The Salt River Project (SRP), a not-for-profit utility and electricity provider, has partnered with renewable energy company Clenera to develop a new large-scale solar plant in Coconino County. This plant, officially named CO Bar Solar, will increase the percentage of carbon-free energy produced by both companies. 

CO Bar Solar will be built on 2,400 acres of private land owned by Babbitt Ranch. Located northwest of Flagstaff, Babbitt Ranch has a variety of renewable energy projects in planning stages, including a 161-megawatt wind energy farm and a 60-megawatt solar field. An exact location for development has yet to be determined.

While operational, CO Bar Solar will produce approximately 400 megawatts of solar energy reserved for SRP customers. Clenera will hold the authority to distribute any remaining power as the official owner and operator of the plant. 

Barry Petrey, the manager of resource acquisition at SRP, said this quantity makes CO Bar Solar SRP’s largest solar project to date.

“Once complete, CO Bar Solar will generate enough power to meet the energy needs of 80,000 average-sized homes,” Petrey said. “In comparison, the next-largest solar plant that SRP has in operation is 100 megawatts, which generates enough power to provide energy to about 22,000 average-sized homes.”

Construction is scheduled to begin late this year and the plant will be fully functional by June 2025. 

Erik Nielsen is an associate professor at the School of Earth and Sustainability at NAU. With additional experience as NAU’s chief sustainability officer, he said he finds the spread of solar energy through plants like CO Bar Solar in northern Arizona to be largely positive. 

“Flagstaff and northern Arizona are really good environments for solar energy,” Nielsen said. “Solar production has zero emissions and making solar panels is becoming less and less carbon energy intensive. You also don’t need water which northern Arizona has a shortage of.”

Announced in late 2021, this collaboration between SRP and Clenera arose as a reasonable and achievable way to help SRP reach its goal of crafting 2,025 megawatts of new utility-scale solar resources by 2025. To reach this objective, SRP drafted a 20-year power purchase agreement with Clenera to ensure CO Bar Solar meets relevant performance targets during its lifespan.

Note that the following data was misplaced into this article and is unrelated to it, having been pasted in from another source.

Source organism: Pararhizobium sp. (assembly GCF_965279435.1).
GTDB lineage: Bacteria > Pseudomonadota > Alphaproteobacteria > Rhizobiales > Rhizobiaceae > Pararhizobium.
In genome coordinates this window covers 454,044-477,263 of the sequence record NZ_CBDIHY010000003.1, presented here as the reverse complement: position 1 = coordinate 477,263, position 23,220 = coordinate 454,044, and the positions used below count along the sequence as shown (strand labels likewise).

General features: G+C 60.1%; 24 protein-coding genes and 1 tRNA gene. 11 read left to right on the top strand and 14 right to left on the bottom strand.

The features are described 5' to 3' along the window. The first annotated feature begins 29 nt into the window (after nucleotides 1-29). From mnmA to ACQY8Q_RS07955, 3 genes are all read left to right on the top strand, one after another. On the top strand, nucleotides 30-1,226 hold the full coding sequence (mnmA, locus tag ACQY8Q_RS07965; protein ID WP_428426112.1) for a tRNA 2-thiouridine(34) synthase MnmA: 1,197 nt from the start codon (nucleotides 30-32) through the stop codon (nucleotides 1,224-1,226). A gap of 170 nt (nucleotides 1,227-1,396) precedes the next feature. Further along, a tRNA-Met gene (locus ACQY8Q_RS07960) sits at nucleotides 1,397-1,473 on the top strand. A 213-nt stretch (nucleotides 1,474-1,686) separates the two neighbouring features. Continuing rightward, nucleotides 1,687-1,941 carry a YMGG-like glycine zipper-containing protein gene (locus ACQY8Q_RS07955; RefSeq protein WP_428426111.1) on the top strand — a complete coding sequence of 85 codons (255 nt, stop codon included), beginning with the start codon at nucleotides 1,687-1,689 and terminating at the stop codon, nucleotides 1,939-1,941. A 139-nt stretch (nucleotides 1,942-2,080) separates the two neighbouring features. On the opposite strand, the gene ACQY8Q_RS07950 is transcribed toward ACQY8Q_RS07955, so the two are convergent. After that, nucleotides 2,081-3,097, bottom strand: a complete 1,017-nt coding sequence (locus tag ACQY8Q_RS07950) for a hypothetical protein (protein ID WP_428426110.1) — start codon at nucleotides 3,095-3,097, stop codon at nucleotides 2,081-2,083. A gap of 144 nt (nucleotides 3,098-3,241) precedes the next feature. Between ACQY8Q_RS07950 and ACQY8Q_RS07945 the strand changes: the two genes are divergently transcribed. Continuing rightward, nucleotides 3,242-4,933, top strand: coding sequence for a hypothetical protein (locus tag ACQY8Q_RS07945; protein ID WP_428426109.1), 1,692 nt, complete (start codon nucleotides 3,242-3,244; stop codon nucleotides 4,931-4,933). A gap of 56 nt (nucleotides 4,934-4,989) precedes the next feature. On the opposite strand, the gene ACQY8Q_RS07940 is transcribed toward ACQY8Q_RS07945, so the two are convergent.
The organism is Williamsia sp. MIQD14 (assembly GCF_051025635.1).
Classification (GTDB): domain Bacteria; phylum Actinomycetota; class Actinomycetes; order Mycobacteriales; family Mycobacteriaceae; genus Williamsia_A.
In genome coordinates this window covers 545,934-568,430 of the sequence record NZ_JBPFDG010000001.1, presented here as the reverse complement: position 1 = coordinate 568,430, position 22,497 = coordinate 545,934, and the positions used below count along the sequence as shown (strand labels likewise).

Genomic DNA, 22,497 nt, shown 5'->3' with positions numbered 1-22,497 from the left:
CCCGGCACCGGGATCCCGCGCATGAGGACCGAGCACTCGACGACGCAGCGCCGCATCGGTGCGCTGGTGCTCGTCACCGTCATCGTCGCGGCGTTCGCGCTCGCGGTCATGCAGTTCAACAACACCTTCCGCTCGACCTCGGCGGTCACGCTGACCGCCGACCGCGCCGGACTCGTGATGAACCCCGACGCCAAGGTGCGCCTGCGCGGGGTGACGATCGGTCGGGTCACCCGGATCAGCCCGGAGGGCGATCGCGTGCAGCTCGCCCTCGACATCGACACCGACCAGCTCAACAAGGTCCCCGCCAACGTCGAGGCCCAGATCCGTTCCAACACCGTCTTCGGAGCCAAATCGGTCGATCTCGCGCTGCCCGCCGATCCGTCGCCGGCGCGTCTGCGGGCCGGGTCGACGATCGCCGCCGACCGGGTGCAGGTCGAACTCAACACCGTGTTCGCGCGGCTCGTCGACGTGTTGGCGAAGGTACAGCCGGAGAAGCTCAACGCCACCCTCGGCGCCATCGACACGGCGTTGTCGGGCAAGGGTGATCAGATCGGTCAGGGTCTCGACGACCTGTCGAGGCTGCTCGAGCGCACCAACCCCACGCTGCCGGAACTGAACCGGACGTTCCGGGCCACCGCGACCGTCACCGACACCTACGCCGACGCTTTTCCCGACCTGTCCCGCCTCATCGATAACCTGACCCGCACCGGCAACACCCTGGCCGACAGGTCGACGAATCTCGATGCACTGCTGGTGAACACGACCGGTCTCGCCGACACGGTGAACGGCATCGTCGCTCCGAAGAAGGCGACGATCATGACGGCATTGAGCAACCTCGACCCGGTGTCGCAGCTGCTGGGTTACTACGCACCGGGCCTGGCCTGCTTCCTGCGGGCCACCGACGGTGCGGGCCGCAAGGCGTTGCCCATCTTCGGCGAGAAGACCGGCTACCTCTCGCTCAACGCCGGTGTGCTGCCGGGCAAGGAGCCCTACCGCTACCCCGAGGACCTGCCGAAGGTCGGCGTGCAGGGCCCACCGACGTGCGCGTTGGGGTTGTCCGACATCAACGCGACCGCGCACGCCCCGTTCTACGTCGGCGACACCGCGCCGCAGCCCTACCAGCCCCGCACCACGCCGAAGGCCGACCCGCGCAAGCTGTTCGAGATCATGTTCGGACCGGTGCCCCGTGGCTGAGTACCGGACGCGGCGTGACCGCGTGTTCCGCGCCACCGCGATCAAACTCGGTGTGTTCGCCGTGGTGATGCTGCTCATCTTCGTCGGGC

Additionally, with its size and volume, CO Bar Solar will reduce state-wide dependency on other carbon-emitting power resources. As a result, one billion pounds of carbon dioxide emissions will be offset annually and lessen the impacts of climate change throughout the region.  

“In a state growing as fast as Arizona, it’s important to continue adding power resources like these to meet rising energy demands of residents and local businesses,” Petrey said. “These added generation resources will also help SRP achieve its board-established goals of reducing carbon intensity by 65% by 2035 and by 90% by 2050.” 

Clenera officials have also connected with county representatives and the Arizona Game and Fish Department to discuss methods of furthering the project’s sustainability and confirm construction will not inhibit surrounding ecosystems. 

Though Clenera has not completed a formal economic impact analysis at this time, their latest projections estimate the plant will generate 400 jobs during the peak of construction and two to four permanent jobs for the plant’s operation and maintenance. Petrey said this economic stability also extends to the project's cost.

“Adding new generation resources of any kind comes at a cost for production and distribution that is recovered by the electricity rates SRP customers pay,” Petrey said. “This will be one of our lowest-cost solar resources to date due to the economics of scale.”

Northern Arizona has a history of using coal plants for energy production. With many of these plants closing in recent years, Nielsen said it was only a matter of time before coal energy sources were replaced with something renewable. 

Connections to coal mines have also ensured Coconino County has a considerable amount of space and multiple transmission lines for repurposing solar energy in future years. These pre-established energy pipelines could potentially make solar expansion near Flagstaff more economically viable for solar companies hesitant to draft new projects with limited resources. 

“Every energy resource has its tradeoffs environmentally, socially and economically,” Nielsen said. “There is no silver bullet, but this is a step in the right direction.”

SRP and Clenera will continue to develop and expand upon CO Bar Solar’s objectives until the start of construction in the fall. More information about either company’s Arizona-based energy projects can be found on SRP and Clenera websites.

Correction: A previous version of this article stated the wind energy farm and solar fields were finished with development. The article now reflects that they are still in development stages. The Lumberjack is committed to factual correctness and accuracy. If you find an error in our publication, please contact Emily Gerdes at

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